Huh? There is so much wrong, that I do not know where to start. Science came about through monotheism? How? Is there anything in the bible that shows the scientific method I might have missed? How is it possible that the Jews did not come up with it earlier? They were the first (or at least among the first) to believe in monotheism. The first astronomic observations were made by polytheistic societies, thousands of years ago.
She goes on with a reason to not send your son to the boy scouts:
That is what was presented to my son’s Cub Scout troop by a chemistry professor and a Christian (and not of the moderate or liberal persuasion of your approved list). After amazing the boys and fulfilling their natural little-boy pyromania proclivities with shows of bubbles, bangs, and mini-explosions over Bunsen burners, the professor presented them this carry-away thought: though they might be impressed by the magic that he performed they should remember the greater magic that made all that possible to begin with.
And this is an argument how? The only thing it shows is that professor has gone too far – he should not impose his beliefs on the children.
I thought you might enjoy that little story, Mr. Harris.
Yes, right on. I am sure he is impressed…. Not!
She goes on by attacking Sam Harris with his sympathy for Peter Singer (I am not sure if Harris mentioned Singer in his book or if she just sees an analogy. Either way).
You feel that an ethical system can be based on the feelings of empathy that have evolved in us. You share your colleague Peter Singer’s view. Singer, Ira DeCamp Professor of Bioethics at Princeton University, gushes with sympathy for little piglets—to the point where he thinks the healthy ones should be allowed to live, while the handicapped month-old baby should be put out of its misery. He begins his argument, as he necessarily must, by doing away with Biblical principles and law: the idea that we are formed in God’s image, and therefore are above animals. He, like you, thinks that Christian proscriptions—like those against killing babies or having sex with animals–are just so much “poppycock.”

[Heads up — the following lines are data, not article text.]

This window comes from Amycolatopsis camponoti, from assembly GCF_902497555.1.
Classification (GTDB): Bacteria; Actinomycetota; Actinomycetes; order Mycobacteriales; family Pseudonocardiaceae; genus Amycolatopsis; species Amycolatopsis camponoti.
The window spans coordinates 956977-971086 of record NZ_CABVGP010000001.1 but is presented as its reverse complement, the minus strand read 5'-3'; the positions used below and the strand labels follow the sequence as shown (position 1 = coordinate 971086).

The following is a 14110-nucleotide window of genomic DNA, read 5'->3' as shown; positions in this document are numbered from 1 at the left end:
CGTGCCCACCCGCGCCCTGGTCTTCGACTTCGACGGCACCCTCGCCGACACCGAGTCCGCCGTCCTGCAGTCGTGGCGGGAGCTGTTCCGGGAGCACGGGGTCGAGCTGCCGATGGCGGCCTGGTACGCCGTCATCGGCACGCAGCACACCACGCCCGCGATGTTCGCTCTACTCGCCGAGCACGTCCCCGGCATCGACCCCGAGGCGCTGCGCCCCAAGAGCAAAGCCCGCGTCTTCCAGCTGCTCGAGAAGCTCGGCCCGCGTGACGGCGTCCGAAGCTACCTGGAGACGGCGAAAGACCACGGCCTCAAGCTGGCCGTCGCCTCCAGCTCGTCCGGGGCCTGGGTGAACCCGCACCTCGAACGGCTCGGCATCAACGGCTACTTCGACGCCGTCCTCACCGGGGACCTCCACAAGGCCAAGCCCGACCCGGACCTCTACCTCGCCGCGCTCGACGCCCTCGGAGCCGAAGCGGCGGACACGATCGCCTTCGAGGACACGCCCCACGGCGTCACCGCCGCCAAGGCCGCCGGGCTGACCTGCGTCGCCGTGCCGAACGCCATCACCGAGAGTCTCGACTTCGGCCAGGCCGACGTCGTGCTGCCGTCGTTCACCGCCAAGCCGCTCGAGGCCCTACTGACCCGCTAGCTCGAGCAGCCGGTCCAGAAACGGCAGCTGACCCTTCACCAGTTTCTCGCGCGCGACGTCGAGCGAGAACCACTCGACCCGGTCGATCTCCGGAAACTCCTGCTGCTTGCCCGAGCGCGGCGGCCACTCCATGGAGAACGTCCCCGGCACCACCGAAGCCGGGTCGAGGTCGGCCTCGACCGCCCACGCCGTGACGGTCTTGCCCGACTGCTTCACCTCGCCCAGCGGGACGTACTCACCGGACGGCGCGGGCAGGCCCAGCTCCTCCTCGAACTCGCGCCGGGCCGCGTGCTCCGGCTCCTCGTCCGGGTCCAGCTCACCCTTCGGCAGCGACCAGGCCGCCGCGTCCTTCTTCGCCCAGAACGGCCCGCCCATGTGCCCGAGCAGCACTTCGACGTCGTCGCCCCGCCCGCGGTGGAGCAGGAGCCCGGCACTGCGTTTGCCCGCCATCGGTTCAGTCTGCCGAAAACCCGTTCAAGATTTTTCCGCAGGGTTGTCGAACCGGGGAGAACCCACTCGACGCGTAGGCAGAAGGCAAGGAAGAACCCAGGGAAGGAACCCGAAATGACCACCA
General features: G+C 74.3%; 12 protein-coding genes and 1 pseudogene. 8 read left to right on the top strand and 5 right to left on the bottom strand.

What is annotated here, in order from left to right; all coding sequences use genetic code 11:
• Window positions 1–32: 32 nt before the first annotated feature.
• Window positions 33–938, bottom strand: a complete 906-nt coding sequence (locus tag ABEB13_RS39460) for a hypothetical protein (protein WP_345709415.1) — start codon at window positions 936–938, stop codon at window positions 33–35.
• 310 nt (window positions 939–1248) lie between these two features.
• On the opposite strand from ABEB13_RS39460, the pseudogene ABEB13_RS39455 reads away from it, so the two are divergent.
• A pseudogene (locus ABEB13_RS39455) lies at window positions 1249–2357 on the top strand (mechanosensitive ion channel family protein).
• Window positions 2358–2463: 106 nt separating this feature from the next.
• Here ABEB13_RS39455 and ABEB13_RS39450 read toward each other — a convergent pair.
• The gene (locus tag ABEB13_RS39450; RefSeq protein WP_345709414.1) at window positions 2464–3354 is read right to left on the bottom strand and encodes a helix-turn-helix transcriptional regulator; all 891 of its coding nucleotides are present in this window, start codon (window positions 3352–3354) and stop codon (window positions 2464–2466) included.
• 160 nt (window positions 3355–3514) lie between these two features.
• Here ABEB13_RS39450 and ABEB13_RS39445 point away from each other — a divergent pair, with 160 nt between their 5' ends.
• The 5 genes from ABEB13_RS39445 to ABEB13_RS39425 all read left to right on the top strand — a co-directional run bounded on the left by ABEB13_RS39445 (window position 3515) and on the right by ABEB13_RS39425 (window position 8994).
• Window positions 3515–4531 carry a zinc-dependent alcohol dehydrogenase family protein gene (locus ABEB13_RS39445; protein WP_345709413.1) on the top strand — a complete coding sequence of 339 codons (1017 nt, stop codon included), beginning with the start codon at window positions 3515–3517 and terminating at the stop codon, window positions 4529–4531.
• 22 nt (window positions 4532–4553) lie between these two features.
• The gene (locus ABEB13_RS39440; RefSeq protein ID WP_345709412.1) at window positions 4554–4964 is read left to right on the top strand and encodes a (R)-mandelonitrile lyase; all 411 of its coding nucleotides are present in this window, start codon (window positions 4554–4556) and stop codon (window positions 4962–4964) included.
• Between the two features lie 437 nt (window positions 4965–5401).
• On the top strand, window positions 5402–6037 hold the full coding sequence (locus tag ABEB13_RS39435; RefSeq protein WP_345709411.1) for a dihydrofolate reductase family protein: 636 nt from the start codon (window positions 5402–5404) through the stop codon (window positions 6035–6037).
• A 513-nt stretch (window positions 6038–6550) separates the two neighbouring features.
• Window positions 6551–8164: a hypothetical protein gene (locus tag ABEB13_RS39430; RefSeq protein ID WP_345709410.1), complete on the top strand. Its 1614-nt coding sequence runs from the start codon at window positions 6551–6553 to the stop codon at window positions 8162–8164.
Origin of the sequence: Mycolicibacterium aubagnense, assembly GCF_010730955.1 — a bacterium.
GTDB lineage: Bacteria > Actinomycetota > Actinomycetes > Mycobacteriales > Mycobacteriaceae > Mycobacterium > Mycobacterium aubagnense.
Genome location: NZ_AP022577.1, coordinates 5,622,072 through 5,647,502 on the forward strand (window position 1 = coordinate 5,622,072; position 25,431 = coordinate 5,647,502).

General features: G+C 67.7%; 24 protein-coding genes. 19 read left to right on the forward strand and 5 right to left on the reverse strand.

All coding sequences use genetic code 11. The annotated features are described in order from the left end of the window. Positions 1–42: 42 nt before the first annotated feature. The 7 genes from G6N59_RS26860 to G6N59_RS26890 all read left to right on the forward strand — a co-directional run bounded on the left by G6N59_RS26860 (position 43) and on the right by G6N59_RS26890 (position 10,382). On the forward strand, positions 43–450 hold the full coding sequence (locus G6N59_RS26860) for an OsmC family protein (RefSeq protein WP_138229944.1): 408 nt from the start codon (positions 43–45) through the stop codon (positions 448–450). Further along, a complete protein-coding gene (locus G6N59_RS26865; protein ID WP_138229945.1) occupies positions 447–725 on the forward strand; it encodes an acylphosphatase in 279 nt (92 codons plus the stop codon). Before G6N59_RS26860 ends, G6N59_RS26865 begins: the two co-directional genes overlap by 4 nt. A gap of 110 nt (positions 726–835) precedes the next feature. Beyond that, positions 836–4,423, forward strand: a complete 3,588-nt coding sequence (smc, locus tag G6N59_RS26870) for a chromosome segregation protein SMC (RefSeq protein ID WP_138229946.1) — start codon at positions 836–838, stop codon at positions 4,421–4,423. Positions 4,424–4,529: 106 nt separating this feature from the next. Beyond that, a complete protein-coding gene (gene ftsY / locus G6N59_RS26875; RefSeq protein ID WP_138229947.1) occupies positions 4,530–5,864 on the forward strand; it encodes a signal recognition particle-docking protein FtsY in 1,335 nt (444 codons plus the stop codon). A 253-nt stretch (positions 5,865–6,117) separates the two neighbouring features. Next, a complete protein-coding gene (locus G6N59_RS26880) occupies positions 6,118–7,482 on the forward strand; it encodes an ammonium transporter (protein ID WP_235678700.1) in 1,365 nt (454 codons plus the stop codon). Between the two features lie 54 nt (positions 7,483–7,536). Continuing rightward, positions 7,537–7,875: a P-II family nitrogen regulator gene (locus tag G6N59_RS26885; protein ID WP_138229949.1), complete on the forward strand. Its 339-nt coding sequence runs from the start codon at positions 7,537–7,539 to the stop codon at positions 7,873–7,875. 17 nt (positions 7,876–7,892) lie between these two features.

The difference is that Christians just look into the bible which tells us what is wrong and what is not. Singer though tries to find out how ethics can be derived by reason. The result may or may not coincide with some of the bible’s teachings. Unfortunately, I do not know much about Singer, so I cannot go into it too much. Reading about Singer though, it seems that Grabar draws a very simple view of Singer.
After that, she takes the pill again:
You pride yourself on your belief in equality, in democracy, and point to the “barbarism” of the Old Testament in its treatment of women and slaves (though you didn’t bother to research the translation of the term “slave” from a more general one meaning “servant” and the Biblical reference to slavery as an historical fact that Christians had to deal with, and not something they promoted). But did you know that historically Christianity was the first real democracy? Yes, even secularists and “progressives” admit that. It is a widely accepted historical fact.
I would like to know who those secularists and progressives are. Democracy is older than than Christianity. I thought they teach that at school?
She finishes with yet another stereotype reinforcement about “customers who fondled your book and read the jacket with self-satisfied expressions”, and “whipped out the credit cards from Louis Vitton bags”. “They also paid to see Michael Moore’s Fahrenheit 9/11 and thought it was a documentary.”. Really? And she knows that how? How is it to be trapped in your own dream world?
Sigh… I do not know why I wasted my time with this. Summary: atheism is bad because atheists are just plain weird.